Dublin: Ireland's Health Minister James Reilly had a private meeting with the husband of Savita Halappanavar, the Indian dentist who died in a Galway hospital last month after she was denied abortion, even as Praveen has alleged that his wife's repeated requests for a termination of pregnancy are missing from her medical notes.
Meanwhile, Ireland's health watchdog has launched a parallel probe into the circumstances surrounding the care and treatment provided to Savita, who died Oct 28.
According to media reports, Reilly had a private meeting in Galway with Praveen Halappanavar and his solicitor Gerard O'Donnell. The minister expressed his condolences to Praveen on the death of his wife and said he would reflect on the concerns of the family, according to RTE News Ireland.
Savita, 31, died at the University Hospital Galway on Oct 28, a week after she presented with severe back pain. She was 17 weeks pregnant and was found to be miscarrying. Praveen says she asked repeatedly that the pregnancy be terminated. This was refused in pro−life Catholic Ireland, he says, as a foetal heartbeat was present.
Meanwhile, Praveen has expressed shock over the missing medical notes and told the Irish Independent how the absence of this information had destroyed any faith he had in the Health Service Executive (HSE), which is probing the reasons behind his wife's death.
The detailed notes from University Hospital Galway, where Savita was admitted, include information on requests for tea and toast and additional blankets, but make no reference whatsoever to the couple's requests over two separate days for the unviable pregnancy to be terminated, the daily quotes Praveen as saying.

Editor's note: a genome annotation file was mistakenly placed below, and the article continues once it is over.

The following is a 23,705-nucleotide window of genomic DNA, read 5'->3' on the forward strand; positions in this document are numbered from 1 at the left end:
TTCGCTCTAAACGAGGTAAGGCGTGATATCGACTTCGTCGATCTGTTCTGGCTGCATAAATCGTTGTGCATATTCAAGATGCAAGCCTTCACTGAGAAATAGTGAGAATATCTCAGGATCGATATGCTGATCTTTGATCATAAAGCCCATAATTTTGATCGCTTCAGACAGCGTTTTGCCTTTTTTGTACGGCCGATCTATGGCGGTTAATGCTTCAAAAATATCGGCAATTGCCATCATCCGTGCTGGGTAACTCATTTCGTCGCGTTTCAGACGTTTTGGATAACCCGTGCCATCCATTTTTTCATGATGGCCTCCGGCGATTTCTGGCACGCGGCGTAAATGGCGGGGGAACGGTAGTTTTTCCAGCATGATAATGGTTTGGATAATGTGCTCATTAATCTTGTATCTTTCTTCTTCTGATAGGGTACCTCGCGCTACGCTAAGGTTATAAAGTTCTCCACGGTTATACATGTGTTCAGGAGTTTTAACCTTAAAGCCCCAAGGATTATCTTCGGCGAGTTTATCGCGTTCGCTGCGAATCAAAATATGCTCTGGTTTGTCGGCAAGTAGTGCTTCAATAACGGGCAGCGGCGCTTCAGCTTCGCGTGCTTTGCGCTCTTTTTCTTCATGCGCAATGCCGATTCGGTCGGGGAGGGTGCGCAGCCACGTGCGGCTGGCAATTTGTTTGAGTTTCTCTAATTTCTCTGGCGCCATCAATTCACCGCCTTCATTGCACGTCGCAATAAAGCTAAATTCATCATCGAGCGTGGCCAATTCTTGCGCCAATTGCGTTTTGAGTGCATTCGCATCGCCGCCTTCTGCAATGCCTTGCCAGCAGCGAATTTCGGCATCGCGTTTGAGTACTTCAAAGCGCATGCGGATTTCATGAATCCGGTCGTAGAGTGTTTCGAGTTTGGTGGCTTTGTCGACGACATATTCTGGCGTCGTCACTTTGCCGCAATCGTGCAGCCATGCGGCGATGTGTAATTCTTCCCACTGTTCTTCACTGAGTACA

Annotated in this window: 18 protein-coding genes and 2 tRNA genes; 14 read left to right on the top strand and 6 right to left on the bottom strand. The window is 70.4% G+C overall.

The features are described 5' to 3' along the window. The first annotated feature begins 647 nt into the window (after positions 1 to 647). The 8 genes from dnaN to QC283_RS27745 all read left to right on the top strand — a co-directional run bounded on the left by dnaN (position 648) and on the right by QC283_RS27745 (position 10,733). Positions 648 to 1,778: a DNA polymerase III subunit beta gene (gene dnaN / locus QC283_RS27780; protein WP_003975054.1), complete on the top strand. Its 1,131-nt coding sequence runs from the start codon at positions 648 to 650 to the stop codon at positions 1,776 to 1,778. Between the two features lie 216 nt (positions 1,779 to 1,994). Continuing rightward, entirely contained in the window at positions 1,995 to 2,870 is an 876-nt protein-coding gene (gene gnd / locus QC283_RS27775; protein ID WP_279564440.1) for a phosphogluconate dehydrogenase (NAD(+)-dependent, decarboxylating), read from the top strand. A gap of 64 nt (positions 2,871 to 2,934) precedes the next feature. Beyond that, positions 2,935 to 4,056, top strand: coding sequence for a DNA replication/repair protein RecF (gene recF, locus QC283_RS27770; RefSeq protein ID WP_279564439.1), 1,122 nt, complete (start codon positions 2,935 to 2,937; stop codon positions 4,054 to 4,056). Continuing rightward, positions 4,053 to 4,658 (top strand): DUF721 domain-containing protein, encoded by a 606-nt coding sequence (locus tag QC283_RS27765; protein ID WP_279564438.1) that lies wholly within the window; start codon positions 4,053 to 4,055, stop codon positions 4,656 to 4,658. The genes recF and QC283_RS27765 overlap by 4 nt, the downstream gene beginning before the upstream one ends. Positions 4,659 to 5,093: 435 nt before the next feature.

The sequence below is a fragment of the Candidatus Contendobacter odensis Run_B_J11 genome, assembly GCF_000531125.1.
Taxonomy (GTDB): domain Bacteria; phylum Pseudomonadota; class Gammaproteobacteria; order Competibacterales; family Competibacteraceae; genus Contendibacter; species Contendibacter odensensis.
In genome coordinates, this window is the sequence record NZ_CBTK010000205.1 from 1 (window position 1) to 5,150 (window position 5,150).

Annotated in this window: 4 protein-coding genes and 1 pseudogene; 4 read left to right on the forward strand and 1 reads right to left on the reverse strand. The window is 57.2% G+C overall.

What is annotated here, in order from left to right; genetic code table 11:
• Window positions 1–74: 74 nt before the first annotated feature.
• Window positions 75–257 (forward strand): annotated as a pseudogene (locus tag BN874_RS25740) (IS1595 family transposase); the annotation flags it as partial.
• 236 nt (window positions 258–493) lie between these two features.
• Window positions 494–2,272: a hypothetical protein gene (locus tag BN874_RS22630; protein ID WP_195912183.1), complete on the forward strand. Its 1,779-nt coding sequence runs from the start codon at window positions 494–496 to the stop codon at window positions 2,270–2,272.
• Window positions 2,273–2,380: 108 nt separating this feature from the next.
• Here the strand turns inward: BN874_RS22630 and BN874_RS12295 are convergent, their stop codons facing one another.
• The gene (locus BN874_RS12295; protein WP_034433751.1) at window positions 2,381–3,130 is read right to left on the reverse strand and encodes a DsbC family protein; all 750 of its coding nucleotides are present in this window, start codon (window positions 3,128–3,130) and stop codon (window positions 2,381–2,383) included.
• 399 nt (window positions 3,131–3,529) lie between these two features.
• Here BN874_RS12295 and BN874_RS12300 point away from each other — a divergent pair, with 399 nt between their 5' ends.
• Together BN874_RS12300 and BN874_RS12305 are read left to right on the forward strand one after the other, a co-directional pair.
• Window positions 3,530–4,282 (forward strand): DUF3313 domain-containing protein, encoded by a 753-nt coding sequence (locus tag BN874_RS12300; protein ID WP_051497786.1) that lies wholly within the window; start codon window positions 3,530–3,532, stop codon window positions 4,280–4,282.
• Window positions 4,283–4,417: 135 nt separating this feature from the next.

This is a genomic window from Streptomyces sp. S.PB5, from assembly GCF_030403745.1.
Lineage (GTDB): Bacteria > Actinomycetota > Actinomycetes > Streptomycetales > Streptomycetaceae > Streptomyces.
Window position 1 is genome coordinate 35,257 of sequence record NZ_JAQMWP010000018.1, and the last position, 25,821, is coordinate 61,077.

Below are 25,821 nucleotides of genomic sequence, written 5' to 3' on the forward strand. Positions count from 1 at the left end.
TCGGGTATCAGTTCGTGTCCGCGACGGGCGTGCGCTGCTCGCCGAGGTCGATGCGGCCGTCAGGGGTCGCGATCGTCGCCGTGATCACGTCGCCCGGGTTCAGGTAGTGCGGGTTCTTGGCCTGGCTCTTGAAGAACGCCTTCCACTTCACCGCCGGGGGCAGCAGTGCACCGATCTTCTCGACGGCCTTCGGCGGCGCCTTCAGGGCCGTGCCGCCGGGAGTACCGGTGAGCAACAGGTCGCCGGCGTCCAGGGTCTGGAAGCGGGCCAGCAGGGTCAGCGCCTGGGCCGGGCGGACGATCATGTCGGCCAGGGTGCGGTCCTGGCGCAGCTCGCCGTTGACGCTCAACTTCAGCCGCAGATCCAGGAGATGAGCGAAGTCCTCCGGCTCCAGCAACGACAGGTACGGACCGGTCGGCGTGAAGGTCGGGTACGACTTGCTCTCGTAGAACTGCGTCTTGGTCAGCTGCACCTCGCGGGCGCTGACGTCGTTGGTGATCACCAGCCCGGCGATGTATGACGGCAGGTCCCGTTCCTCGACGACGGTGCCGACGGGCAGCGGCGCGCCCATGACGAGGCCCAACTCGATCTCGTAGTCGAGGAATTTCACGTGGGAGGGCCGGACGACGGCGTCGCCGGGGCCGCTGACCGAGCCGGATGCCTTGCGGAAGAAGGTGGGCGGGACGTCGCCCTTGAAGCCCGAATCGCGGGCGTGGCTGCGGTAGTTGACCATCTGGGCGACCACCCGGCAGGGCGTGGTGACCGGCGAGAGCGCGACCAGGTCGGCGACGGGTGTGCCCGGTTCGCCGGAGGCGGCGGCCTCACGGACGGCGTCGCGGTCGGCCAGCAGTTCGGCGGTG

Praveen's solicitor has also said that his client is prepared to go to the European Court of Human Rights if an independent public inquiry is not set up into his wife's death.
Separately the Irish Council of Civil Liberties (ICCL) has written to the health watchdog, Health Information and Quality Authority (HIQA) board and expressed doubts about whether any inquiry it carries out would be capable of meeting the State's legal obligations under Article 2 of the European Convention on Human Rights, Irishtimes.com said.
The HIQA is to probe the circumstances surrounding the care and treatment provided to Savita.
HIQA said it made its decision after considering information from the hospital and the Health Service Executive "to ascertain the facts about the tragic case".
Its investigation will assess whether the services provided complied with the National Standards for Safer Better Healthcare and national and international evidence of what is known to achieve best outcomes, said RTE News Ireland.
The terms of reference and membership of the HIQA investigation team will be published when finalised.
Praveen has said he will not participate in the HSE investigation into his wife's death and has called for a full, sworn public inquiry, the Irish Independent writes.
Reilly said the potential involvement of the Health Information and Quality Authority (HIQA) in a parallel inquiry was "very welcome and adds a new dimension in terms of independence".
"This (the missing notes) is a concern and this is a substantive matter for the investigation. It would be prejudicial for me to make any comment," the minister said.
"I would hope to have a full report before Christmas and the HIQA report as well."
Reilly would not rule out a sworn public inquiry. However, he insisted such an option could see the inquiry "go on for years".